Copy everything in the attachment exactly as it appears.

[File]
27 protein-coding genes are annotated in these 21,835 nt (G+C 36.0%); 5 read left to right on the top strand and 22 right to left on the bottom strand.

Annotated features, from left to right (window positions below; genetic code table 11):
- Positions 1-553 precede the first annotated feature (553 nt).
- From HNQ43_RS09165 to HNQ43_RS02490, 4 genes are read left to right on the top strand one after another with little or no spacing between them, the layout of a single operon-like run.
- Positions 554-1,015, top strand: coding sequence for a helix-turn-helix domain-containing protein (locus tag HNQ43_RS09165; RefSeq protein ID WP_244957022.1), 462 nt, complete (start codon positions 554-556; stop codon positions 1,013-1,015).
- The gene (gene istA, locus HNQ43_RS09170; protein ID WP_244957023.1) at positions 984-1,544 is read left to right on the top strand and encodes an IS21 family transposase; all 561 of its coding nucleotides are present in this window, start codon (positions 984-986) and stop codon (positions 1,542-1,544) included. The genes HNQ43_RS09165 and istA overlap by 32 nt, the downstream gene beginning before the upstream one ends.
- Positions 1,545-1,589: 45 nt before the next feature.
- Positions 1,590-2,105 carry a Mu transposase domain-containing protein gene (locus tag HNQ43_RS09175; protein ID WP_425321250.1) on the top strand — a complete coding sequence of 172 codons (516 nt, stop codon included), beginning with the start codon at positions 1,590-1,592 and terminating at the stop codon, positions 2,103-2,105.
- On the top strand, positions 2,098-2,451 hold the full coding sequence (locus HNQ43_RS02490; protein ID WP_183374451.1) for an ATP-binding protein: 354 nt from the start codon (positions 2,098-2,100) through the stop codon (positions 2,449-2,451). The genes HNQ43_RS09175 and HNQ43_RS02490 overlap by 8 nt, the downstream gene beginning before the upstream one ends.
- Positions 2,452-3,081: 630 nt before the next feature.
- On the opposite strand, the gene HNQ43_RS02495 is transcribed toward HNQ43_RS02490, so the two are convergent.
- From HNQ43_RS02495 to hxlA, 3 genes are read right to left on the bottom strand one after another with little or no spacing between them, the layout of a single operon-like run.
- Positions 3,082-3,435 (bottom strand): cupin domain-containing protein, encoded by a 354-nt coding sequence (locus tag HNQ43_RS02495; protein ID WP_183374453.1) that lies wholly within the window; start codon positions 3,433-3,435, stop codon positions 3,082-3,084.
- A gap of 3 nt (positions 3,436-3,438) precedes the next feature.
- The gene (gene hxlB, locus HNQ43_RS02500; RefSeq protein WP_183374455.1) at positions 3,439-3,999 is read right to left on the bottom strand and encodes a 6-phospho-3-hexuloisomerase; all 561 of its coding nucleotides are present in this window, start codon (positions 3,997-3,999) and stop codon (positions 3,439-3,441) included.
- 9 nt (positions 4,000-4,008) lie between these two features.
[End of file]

27 protein-coding genes are annotated in these 21,835 nt (G+C 36.0%); 5 read left to right on the top strand and 22 right to left on the bottom strand.

Annotated features, from left to right (window positions below; genetic code table 11):
- Positions 1-553 precede the first annotated feature (553 nt).
- From HNQ43_RS09165 to HNQ43_RS02490, 4 genes are read left to right on the top strand one after another with little or no spacing between them, the layout of a single operon-like run.
- Positions 554-1,015, top strand: coding sequence for a helix-turn-helix domain-containing protein (locus tag HNQ43_RS09165; RefSeq protein ID WP_244957022.1), 462 nt, complete (start codon positions 554-556; stop codon positions 1,013-1,015).
- The gene (gene istA, locus HNQ43_RS09170; protein ID WP_244957023.1) at positions 984-1,544 is read left to right on the top strand and encodes an IS21 family transposase; all 561 of its coding nucleotides are present in this window, start codon (positions 984-986) and stop codon (positions 1,542-1,544) included. The genes HNQ43_RS09165 and istA overlap by 32 nt, the downstream gene beginning before the upstream one ends.
- Positions 1,545-1,589: 45 nt before the next feature.
- Positions 1,590-2,105 carry a Mu transposase domain-containing protein gene (locus tag HNQ43_RS09175; protein ID WP_425321250.1) on the top strand — a complete coding sequence of 172 codons (516 nt, stop codon included), beginning with the start codon at positions 1,590-1,592 and terminating at the stop codon, positions 2,103-2,105.
- On the top strand, positions 2,098-2,451 hold the full coding sequence (locus HNQ43_RS02490; protein ID WP_183374451.1) for an ATP-binding protein: 354 nt from the start codon (positions 2,098-2,100) through the stop codon (positions 2,449-2,451). The genes HNQ43_RS09175 and HNQ43_RS02490 overlap by 8 nt, the downstream gene beginning before the upstream one ends.
- Positions 2,452-3,081: 630 nt before the next feature.
- On the opposite strand, the gene HNQ43_RS02495 is transcribed toward HNQ43_RS02490, so the two are convergent.
- From HNQ43_RS02495 to hxlA, 3 genes are read right to left on the bottom strand one after another with little or no spacing between them, the layout of a single operon-like run.
- Positions 3,082-3,435 (bottom strand): cupin domain-containing protein, encoded by a 354-nt coding sequence (locus tag HNQ43_RS02495; protein ID WP_183374453.1) that lies wholly within the window; start codon positions 3,433-3,435, stop codon positions 3,082-3,084.
- A gap of 3 nt (positions 3,436-3,438) precedes the next feature.
- The gene (gene hxlB, locus HNQ43_RS02500; RefSeq protein WP_183374455.1) at positions 3,439-3,999 is read right to left on the bottom strand and encodes a 6-phospho-3-hexuloisomerase; all 561 of its coding nucleotides are present in this window, start codon (positions 3,997-3,999) and stop codon (positions 3,439-3,441) included.
- 9 nt (positions 4,000-4,008) lie between these two features.